and some younger Muslims believe there are tensions. Especially with


these younger lots as well, they are making it into more of a racist


motivation. Before, it was not like this. It has gone pear shaped.


spokesman for the EDL denies they're stirring hatred or that their


supporters were involved last night. I do not accept or believe that this


was anyone from the English Defence League. We banned the swastika. All


you have to do is go on our website. We are proud supporters of Israel.


Whoever did though has caused upset and worry. The police's message is


one of reassurance, the accent is on harmony. The father of a


four-year-old boy alleged to have been starved and murdered by his


mother and stepfather has told a court his son was a "normal and


healthy" child. Erik Pelka who'd travelled from Poland to give


evidence said Daniel Pelka, who died from a head injury at his home in


Coventry in March last year, had eaten his food without difficulty


during the first year of his life. The senior investigating officer


Detective Inspector Chris Hanson said he was shocked at the severity


of the boy's emaciation. One of six men on trial for causing explosions


in North Staffordshire last year has died. Edvinas Sermuksnis from


Belfast was charged with conspiracy to cause explosions last August and


making threats to kill. The court heard there were no suspicious


circumstances around his death. trust that runs Walsall Manor


Hospital has put in a bid to take over the running of Cannock


Hospital. It's the latest twist in the health care scandal in


Mid-Staffordshire - as Cannock's part of the same trust which runs


Stafford Hospital and is now in administration. But, in the new


world of NHS competition, Royal Wolverhampton Hospitals are also


understood to be keen on on staking a claim to Cannock. To explain all -


here's our health correspondent, Michele Paduano. This ward is one of


two opened in Walsall to absorb extra patients coming in from


Staffordshire. Lisa Ayre has a pulmonary embolism. She lives a mile


from Cannock and convalescing nearer home would be an advantage. Panic


would be ideal for myself and for my family and friends to come and visit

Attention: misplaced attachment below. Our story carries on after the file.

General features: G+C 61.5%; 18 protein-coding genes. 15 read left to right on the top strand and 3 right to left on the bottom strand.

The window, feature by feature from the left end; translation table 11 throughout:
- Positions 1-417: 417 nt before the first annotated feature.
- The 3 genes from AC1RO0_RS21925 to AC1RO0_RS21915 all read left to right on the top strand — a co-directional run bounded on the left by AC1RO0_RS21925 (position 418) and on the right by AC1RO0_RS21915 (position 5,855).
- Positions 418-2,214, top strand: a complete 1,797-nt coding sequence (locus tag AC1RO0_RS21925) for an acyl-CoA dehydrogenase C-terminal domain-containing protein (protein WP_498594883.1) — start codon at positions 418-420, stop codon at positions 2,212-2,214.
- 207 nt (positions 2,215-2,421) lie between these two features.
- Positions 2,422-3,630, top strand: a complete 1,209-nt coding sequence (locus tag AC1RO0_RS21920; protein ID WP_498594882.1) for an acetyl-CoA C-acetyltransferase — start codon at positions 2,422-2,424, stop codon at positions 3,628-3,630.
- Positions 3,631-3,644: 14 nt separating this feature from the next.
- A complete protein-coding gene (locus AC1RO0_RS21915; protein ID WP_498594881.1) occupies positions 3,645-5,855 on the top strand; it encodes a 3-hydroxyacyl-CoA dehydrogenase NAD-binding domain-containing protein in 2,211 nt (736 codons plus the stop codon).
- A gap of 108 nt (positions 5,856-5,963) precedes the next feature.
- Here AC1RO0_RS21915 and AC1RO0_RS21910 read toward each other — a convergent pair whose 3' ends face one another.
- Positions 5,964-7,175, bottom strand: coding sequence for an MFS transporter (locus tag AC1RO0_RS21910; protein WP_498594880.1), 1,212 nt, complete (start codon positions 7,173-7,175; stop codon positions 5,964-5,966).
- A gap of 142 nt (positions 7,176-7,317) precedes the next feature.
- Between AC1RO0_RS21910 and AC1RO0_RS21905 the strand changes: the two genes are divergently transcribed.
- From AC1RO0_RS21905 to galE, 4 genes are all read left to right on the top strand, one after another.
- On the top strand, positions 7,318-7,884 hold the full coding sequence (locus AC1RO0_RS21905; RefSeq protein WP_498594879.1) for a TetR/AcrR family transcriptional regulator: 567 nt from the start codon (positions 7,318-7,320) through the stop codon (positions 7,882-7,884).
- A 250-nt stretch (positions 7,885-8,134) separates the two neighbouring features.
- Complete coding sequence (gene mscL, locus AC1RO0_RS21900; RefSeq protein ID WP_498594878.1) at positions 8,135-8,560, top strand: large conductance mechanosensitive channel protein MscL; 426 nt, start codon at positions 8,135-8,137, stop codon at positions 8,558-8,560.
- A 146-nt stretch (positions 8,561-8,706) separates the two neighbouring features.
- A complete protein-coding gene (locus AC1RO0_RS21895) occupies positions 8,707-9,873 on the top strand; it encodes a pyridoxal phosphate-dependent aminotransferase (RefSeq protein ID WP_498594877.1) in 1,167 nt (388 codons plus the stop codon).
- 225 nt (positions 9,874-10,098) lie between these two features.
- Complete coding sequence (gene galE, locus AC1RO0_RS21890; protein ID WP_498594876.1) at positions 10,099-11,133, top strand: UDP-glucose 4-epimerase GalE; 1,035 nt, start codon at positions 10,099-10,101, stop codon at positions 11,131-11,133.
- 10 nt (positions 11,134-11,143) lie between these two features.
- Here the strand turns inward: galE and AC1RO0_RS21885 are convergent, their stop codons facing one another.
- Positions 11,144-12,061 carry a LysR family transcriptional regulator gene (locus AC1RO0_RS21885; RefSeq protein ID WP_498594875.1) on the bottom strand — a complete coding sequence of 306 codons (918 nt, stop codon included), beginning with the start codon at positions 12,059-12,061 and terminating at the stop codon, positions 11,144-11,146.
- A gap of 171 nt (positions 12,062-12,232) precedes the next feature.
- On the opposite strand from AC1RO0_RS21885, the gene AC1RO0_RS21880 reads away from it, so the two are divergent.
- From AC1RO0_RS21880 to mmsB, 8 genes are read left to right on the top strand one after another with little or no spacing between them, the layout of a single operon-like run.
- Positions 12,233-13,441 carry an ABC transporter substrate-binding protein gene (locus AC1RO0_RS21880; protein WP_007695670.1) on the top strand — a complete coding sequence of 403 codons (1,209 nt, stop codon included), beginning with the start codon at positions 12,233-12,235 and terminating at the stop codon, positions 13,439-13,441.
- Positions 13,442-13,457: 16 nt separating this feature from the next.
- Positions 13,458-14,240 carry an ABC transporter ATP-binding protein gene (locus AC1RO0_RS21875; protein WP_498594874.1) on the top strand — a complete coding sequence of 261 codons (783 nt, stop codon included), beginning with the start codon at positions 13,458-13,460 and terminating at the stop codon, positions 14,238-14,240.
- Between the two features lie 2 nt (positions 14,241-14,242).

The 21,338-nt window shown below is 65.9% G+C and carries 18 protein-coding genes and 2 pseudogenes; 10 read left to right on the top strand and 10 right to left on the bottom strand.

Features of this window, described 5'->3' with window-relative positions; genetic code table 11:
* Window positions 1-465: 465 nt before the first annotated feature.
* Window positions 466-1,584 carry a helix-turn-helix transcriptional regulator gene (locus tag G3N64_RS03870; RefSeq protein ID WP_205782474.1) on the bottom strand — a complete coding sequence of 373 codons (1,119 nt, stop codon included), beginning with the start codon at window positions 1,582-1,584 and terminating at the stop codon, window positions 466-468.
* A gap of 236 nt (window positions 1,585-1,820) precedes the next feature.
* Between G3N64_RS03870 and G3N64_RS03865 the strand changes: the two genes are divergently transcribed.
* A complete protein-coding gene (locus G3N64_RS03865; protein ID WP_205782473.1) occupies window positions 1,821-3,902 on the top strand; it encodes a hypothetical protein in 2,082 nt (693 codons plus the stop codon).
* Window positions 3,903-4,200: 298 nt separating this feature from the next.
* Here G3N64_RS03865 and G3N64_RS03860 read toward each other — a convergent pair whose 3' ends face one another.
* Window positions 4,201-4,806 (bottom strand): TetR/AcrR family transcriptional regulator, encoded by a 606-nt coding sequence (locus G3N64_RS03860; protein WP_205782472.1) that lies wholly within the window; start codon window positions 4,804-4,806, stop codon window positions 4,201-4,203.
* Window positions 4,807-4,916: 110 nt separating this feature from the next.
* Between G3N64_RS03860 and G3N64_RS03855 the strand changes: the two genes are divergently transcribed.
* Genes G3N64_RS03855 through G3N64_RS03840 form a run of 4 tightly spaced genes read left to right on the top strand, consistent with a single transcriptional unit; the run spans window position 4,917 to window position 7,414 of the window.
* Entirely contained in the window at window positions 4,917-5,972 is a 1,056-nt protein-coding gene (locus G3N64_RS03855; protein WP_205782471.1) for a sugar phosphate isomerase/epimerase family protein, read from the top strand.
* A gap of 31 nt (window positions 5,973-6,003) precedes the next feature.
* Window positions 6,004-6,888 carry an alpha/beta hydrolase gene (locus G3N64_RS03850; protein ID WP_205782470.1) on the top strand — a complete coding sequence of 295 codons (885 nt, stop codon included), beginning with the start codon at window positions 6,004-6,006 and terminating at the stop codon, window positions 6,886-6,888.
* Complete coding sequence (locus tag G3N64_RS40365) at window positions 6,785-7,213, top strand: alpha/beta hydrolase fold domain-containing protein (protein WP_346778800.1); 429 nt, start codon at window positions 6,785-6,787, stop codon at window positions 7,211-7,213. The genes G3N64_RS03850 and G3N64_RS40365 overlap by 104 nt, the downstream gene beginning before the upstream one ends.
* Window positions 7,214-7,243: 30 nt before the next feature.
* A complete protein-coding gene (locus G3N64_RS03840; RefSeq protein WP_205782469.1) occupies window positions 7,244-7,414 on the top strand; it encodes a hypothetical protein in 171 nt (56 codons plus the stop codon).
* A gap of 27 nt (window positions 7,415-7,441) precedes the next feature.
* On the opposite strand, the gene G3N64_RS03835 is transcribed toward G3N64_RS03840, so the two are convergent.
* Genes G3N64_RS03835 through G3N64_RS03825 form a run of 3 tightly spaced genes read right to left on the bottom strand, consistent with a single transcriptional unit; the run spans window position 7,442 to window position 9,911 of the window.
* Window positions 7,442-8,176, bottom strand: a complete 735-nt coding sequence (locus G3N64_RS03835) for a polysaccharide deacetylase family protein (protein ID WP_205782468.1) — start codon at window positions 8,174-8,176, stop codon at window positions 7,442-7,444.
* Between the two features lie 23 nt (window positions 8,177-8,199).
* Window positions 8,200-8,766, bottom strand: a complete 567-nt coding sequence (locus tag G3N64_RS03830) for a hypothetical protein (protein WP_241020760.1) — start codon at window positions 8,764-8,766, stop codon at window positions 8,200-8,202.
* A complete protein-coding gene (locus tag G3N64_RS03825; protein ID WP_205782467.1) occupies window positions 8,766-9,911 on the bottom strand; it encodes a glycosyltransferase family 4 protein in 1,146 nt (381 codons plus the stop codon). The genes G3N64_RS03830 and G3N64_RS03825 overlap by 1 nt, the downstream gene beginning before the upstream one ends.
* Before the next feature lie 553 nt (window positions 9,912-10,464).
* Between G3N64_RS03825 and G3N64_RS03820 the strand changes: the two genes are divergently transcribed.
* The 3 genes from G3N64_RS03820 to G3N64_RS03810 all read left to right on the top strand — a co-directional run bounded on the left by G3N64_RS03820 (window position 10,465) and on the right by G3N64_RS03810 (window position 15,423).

me. Walsall hospital believes that it can provide a range of scanning


and diagnostic treatment in Cannock. It says a multi million pound


development has been costed and is viable. Our main focus is to use


Cannock Chase Hospital as a base for people to get a really good local


server so they do not have to travel further afield. Royal Wolverhampton


Hospitals is also interested but has not officially made its bid known It


plans two new operating theatres and a free bus service from


Wolverhampton to Cannock, but would need a �30 million investment.


Cannock Hospital is underused and was threatened with closure. With


two suitors fighting over it, Cannock's future here looks


brighter. I understand that both hospitals were going to do a joint


bid, and this shows a new NHS where hospitals are competing against each


other. So what do the people of Cannock think? It is easier to


commute to Walsall than Wolverhampton. I have no preference.


I think, Wolverhampton. They said they would put buses on between the


two. The Trust special administrator will utimately decide its future.


There could be private sector bid as well. Michele Paduano, BBC Midlands


Today. This is our top story tonight: Hopes that the region will


receive a hefty share of the Chancellor's �2 billion pledge to


help businesses, but disappointment it wasn't more. Shefali will have


the weather shortly. Also, in tonight's programme: As England take